"Students and teachers at other receiving schools also say violence has invaded their hallways and surrounded their campuses. Some weeks at Clemente, Wells and Hyde Park, fights are an everyday event, they said.

"'Students talk about it, how their school has changed and they can't have activities they normally would have. [They] even have concerns about having a dance because of violence,' said a Wells teacher, who asked not to be identified because the principal there instructed the faculty not to talk to the Sun-Times about this story."


"When sizable numbers of students come from different neighborhoods and cross gang boundaries, it can be a catalyst for more violence, education experts said."


"Duncan says he now realizes too many outsiders flooded some schools."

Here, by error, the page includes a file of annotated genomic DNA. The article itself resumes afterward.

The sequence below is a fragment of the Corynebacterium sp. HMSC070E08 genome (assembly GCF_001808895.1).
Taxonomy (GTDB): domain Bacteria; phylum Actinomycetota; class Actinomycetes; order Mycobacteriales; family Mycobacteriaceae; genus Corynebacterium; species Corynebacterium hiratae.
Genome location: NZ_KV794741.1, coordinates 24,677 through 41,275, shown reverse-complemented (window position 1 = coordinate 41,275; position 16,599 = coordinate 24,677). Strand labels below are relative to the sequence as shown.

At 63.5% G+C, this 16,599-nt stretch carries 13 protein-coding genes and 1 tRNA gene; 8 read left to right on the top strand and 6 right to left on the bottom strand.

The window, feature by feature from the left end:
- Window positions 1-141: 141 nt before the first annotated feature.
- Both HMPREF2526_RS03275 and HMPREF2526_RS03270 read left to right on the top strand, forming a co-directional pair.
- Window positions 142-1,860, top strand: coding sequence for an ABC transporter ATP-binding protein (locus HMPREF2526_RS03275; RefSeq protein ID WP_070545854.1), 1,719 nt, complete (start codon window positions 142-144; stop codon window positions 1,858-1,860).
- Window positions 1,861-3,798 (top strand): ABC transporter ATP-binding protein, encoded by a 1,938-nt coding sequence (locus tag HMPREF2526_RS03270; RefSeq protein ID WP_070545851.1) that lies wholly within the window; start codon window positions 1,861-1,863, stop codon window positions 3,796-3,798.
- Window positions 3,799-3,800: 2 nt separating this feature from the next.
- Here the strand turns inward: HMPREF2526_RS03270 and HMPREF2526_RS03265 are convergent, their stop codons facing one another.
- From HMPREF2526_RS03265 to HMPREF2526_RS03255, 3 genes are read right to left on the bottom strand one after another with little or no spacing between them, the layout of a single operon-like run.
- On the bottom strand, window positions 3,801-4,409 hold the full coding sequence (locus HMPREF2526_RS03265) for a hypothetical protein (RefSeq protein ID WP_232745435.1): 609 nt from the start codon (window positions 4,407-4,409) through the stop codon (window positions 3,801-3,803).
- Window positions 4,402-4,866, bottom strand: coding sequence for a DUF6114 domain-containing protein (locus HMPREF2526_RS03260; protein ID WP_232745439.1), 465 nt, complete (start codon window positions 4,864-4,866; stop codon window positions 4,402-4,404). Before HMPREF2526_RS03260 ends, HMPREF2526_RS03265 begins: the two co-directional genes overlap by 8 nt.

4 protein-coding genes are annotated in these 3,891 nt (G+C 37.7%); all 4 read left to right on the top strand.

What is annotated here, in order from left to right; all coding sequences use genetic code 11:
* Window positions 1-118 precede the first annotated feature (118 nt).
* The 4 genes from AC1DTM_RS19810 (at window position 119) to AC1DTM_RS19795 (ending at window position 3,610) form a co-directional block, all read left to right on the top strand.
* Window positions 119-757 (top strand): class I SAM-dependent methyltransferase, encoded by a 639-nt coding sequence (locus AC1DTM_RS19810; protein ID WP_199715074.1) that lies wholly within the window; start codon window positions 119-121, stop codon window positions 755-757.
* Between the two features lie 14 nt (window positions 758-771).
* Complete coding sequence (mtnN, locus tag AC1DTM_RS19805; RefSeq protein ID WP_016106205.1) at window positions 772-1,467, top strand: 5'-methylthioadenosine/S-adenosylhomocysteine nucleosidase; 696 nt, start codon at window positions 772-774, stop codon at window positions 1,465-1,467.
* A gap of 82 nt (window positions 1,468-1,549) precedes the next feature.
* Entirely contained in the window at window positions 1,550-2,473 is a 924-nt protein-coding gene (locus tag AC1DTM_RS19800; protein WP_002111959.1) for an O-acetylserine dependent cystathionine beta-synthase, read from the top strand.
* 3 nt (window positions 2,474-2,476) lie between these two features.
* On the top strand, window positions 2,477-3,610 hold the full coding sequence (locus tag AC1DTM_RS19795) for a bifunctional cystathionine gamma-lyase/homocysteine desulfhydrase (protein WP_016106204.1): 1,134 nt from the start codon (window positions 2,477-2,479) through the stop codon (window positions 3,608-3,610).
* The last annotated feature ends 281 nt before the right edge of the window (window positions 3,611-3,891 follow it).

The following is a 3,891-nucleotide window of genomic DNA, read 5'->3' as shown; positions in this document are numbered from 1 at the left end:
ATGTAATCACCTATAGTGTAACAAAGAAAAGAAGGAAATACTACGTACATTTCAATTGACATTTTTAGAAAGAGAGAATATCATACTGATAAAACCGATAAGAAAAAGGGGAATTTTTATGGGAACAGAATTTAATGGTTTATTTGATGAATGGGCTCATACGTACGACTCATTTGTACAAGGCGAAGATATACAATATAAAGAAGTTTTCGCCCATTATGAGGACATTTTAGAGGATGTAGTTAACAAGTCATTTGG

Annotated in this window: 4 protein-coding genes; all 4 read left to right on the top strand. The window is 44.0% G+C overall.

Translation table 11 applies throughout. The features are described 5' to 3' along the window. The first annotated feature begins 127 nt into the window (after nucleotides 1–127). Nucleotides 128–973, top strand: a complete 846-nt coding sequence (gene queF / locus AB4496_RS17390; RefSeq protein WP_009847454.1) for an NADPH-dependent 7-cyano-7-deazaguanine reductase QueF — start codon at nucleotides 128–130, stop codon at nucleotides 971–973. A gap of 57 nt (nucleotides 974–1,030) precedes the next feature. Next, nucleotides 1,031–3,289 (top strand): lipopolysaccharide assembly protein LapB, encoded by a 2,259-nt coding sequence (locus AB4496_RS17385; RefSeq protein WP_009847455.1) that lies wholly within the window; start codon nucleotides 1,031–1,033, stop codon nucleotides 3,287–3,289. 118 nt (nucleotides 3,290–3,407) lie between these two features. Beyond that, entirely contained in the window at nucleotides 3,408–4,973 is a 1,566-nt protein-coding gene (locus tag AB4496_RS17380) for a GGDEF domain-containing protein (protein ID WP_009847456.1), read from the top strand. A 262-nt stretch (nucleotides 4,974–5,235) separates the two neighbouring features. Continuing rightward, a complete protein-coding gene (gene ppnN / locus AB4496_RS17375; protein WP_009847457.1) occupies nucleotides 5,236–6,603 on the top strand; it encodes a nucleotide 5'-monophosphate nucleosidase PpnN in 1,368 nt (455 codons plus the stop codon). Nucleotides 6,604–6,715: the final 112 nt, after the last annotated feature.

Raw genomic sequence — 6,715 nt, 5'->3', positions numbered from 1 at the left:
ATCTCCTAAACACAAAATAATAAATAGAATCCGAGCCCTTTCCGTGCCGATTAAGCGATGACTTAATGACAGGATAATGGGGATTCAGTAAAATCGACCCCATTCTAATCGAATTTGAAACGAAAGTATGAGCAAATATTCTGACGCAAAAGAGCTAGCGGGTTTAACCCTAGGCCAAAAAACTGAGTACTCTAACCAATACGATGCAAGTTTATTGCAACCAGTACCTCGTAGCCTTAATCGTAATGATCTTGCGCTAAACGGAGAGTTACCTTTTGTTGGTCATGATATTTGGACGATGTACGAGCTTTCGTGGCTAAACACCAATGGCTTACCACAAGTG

"Some contend the system was asking for trouble by sending kids from failing schools across gang boundaries to other schools.

"'What you have is groups vying for dominance. And because they're crossing gang lines, there is more conflict,' Strend said.

"But CPS officials noted that gang turf lines change all the time. Rather than exclude schools from receiving kids because of gang turf, the system chose to address any problems by adding extra security, said Phillip Hampton, CPS director of community relations."


"CPS security chief Andres Durbak said if teachers, students or parents believe violence isn't getting enough attention from school administrators, they should contact his office directly."


Posted on December 2, 2009